I think I am a writer who prefers to write when time and distance have given me more perspective. Our first years in the US were extremely difficult. My father picked me up after school each day to bring me to the clothing factory in Chinatown, and like the one in the book, our apartment was also unheated and we kept the oven door open day and night through the bitterly cold winters in order to have a bit of warmth.
I could never forget the cloying dust of the factory and the biting cold of the apartment. Worst of all for me were the roaches and rats that were constant companions!
I felt an urgency to write about these things, but it was hard too. Now that the novel has gone into the world (literally, since it’s coming out in 15 countries), I feel a sense of relief. I’m glad that I was fortunate enough to be given the chance to tell our story, and that of many other working immigrants.
You now live in Holland. That sounds so exotic. How did you come to move to Holland? Is it easier to write away from the topic of your story?
We fell in love right away but I had to go back to NYC to do my degree and he needed to finish his study at Leiden University in the Netherlands. We had a long distance relationship for three years until we both completed our degrees. Then it seemed logical for me to “temporarily”move to Holland since I wanted to be a writer and was therefore more flexible. Little did I know that I’d still be here years later!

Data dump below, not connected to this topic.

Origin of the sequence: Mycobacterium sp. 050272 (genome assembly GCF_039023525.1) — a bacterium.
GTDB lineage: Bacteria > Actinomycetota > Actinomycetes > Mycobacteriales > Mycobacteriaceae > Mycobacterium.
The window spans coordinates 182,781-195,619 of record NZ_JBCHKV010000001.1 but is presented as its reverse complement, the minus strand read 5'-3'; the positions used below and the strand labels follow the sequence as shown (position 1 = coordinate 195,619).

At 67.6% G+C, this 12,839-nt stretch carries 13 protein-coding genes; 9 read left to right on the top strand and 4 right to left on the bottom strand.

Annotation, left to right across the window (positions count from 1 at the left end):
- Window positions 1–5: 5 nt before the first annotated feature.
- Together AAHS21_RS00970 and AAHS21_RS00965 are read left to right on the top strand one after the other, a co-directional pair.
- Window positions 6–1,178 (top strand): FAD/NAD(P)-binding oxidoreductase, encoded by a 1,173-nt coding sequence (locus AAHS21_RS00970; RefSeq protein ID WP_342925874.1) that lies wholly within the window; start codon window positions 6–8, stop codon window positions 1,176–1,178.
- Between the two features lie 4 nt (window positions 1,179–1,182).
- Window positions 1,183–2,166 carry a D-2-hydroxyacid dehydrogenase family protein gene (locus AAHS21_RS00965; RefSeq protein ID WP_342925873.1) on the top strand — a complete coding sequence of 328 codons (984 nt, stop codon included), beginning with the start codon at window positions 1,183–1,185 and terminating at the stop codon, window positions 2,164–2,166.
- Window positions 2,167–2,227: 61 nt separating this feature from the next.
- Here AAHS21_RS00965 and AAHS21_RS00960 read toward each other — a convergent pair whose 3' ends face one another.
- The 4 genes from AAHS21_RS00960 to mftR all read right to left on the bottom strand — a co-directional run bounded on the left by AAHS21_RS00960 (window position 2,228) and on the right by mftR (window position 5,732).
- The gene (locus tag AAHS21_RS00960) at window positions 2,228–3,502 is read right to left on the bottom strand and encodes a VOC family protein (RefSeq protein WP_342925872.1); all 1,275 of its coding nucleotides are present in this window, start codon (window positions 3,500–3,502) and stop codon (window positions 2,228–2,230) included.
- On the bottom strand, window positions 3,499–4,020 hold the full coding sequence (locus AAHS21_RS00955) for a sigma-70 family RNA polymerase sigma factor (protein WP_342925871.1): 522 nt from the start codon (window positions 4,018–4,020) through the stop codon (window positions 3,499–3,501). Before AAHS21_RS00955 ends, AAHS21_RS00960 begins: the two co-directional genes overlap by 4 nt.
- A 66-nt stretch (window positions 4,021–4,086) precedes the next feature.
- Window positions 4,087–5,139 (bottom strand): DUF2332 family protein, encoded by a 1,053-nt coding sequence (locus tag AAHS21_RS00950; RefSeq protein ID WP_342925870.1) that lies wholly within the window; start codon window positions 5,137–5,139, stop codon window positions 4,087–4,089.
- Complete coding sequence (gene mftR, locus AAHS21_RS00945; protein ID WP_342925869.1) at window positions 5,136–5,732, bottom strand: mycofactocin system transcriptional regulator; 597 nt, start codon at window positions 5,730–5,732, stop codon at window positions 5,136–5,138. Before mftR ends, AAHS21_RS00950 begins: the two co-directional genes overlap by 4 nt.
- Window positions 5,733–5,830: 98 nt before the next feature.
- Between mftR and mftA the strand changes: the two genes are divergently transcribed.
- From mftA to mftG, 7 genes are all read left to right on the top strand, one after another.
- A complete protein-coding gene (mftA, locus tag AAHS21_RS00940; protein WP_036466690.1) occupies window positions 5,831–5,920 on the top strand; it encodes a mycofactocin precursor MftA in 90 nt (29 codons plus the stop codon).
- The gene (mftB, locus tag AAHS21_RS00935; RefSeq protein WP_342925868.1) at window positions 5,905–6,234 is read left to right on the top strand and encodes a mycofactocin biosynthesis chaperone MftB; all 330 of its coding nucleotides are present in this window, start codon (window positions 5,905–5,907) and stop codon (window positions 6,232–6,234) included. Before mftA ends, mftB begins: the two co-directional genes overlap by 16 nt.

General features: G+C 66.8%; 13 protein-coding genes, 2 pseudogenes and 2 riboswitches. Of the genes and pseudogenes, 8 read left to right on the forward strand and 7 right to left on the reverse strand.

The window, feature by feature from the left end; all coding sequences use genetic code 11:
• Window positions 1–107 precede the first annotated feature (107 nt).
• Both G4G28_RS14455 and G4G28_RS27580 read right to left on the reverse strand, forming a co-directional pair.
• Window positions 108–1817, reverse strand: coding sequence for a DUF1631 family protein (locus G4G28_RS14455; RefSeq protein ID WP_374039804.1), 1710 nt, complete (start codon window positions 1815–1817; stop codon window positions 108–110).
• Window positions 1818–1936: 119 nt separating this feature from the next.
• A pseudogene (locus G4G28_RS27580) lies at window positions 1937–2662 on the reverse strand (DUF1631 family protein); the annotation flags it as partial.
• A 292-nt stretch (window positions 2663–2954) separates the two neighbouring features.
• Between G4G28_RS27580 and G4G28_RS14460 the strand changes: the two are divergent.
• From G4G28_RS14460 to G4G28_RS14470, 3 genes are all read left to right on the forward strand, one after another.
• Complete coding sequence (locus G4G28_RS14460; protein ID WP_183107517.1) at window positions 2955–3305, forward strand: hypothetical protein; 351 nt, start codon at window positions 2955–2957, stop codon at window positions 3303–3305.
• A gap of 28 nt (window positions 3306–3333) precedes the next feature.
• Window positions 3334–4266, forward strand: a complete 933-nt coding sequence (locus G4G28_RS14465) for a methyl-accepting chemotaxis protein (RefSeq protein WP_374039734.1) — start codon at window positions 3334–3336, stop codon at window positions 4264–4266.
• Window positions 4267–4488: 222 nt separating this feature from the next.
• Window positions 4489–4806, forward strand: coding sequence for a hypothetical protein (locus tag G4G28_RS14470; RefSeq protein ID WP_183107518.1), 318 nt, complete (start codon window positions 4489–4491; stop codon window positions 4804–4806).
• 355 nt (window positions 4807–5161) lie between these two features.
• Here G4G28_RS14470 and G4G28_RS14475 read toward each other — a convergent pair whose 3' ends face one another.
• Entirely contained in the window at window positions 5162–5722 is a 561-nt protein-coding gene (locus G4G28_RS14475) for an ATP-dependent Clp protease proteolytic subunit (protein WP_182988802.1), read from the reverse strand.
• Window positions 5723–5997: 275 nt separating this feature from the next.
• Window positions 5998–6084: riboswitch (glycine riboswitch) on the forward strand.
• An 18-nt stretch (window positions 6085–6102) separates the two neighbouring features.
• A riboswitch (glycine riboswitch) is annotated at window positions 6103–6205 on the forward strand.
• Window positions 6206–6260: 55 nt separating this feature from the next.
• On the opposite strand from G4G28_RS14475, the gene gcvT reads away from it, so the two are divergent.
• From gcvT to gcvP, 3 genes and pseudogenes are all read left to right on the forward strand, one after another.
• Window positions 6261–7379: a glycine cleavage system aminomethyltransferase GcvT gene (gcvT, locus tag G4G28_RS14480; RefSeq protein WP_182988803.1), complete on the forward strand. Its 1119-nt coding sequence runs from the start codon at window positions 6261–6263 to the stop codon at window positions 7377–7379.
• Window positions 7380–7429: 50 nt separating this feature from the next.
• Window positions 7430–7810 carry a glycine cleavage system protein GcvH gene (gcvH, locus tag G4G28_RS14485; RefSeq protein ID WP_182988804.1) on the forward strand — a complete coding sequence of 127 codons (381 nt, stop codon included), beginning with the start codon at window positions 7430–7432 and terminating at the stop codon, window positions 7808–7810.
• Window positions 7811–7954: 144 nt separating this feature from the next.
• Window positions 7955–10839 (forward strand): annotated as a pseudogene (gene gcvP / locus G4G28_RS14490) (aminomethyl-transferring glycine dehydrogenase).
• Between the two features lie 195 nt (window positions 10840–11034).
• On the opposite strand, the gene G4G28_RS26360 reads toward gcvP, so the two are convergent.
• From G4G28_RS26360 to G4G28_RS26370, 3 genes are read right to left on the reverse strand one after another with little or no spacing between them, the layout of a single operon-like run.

It is nice to have a certain distance from the topics of my stories. I’m grateful for my international experiences because I think they provide me with a broader perspective when I try to create new worlds for my readers to inhabit. I do love living in Holland and now our family consists of us, our two little boys, a Balinese cat that we brought home from Bali, and a Siberian cat. We’ll be getting another Siberian kitten after Christmas!
You mentioned that your mother speaks no English. Where does she live? Why do you think some immigrants choose not to learn English?